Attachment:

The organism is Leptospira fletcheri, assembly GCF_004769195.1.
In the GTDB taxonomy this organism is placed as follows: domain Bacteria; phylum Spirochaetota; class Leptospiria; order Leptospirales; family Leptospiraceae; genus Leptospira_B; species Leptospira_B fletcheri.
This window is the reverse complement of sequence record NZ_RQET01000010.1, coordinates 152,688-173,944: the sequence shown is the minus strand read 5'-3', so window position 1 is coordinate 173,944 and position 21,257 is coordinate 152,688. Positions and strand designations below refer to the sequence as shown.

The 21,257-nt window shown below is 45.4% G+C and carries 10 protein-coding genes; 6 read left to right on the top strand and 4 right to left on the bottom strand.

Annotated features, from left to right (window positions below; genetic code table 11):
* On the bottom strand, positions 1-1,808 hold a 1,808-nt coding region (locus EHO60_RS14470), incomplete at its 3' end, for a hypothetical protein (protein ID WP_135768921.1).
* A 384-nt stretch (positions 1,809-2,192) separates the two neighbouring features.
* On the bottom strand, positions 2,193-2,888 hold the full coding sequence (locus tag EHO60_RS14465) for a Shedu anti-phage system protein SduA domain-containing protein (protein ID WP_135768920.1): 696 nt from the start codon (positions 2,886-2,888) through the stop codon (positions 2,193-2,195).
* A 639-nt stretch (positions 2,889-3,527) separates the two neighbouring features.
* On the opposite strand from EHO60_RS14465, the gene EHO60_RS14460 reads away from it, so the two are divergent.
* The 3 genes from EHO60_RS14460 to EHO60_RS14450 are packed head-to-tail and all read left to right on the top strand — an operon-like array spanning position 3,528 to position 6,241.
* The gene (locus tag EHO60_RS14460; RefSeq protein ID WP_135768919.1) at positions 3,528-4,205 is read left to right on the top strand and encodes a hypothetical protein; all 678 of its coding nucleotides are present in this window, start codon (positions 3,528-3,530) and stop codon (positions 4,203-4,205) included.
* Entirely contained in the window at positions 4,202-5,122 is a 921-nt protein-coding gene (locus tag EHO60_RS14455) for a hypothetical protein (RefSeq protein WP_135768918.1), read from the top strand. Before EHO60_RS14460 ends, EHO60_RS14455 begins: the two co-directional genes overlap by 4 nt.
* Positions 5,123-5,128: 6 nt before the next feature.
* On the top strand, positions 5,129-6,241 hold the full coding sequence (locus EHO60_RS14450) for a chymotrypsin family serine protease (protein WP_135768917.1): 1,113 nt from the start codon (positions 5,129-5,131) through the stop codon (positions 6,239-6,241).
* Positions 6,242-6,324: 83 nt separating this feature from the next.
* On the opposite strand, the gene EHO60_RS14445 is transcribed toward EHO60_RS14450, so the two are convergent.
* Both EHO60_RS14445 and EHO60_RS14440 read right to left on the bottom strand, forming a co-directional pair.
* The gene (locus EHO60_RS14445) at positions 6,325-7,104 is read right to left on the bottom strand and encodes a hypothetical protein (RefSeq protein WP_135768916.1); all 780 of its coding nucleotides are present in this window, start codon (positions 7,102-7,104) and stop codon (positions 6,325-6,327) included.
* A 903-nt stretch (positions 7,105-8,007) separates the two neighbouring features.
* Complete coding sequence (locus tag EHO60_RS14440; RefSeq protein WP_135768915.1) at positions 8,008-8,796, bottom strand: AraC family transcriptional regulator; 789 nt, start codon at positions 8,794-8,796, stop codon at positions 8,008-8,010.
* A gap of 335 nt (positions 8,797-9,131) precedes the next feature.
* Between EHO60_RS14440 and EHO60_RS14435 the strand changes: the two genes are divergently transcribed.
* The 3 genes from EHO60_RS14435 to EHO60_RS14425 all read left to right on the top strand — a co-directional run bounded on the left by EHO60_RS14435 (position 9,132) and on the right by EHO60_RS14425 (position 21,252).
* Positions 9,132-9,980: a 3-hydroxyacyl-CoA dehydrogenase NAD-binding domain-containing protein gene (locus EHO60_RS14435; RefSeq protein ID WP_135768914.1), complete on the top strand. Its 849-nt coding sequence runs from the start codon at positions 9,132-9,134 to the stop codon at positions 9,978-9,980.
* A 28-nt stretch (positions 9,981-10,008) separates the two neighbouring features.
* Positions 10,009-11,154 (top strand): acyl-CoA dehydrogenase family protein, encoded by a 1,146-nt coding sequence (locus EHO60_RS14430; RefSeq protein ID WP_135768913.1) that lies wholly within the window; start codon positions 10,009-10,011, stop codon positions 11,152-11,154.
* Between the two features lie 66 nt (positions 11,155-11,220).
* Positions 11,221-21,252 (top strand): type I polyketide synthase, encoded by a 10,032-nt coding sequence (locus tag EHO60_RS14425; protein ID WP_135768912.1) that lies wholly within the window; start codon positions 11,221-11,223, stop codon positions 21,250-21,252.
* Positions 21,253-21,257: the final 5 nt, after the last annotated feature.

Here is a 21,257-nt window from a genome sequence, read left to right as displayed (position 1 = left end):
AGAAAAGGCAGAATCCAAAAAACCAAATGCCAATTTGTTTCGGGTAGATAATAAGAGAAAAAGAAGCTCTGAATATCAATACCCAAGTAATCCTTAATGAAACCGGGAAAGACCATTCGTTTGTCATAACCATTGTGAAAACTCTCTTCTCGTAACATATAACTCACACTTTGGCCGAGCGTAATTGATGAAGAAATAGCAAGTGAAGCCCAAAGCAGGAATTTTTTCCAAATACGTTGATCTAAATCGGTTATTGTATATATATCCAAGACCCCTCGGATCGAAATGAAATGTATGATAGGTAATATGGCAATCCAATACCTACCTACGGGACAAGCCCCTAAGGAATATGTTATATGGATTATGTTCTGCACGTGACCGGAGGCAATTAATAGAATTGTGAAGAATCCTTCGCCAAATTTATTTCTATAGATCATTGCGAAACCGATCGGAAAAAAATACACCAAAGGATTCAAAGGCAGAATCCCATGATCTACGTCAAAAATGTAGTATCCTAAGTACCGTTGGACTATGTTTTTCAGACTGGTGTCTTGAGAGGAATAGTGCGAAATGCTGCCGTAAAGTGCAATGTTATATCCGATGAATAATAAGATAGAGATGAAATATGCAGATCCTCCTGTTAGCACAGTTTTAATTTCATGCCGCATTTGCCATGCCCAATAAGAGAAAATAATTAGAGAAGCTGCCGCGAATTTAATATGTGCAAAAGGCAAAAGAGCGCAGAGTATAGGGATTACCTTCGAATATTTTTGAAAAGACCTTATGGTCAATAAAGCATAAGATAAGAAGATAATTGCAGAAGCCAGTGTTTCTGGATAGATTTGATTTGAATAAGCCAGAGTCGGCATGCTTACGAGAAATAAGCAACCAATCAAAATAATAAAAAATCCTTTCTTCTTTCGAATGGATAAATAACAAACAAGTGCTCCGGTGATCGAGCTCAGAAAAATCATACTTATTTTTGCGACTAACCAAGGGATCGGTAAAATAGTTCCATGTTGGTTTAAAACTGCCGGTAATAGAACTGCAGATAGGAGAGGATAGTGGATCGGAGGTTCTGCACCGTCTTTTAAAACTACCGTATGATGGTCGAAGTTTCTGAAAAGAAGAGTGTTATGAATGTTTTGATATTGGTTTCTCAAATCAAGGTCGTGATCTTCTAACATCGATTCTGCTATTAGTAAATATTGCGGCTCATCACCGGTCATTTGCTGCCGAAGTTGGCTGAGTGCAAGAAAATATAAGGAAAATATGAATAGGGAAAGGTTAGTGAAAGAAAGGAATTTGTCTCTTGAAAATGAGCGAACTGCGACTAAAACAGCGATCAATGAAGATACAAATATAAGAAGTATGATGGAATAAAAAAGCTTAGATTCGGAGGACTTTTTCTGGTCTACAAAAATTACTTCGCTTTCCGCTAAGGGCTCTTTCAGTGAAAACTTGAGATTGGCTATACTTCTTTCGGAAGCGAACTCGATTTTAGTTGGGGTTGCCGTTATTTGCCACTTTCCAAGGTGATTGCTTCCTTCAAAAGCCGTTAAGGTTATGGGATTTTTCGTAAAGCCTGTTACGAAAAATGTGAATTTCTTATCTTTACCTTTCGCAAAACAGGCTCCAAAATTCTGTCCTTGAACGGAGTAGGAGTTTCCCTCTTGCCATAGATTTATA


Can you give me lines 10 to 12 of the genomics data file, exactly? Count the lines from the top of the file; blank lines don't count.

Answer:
* On the opposite strand from EHO60_RS14465, the gene EHO60_RS14460 reads away from it, so the two are divergent.
* The 3 genes from EHO60_RS14460 to EHO60_RS14450 are packed head-to-tail and all read left to right on the top strand — an operon-like array spanning position 3,528 to position 6,241.
* The gene (locus tag EHO60_RS14460; RefSeq protein ID WP_135768919.1) at positions 3,528-4,205 is read left to right on the top strand and encodes a hypothetical protein; all 678 of its coding nucleotides are present in this window, start codon (positions 3,528-3,530) and stop codon (positions 4,203-4,205) included.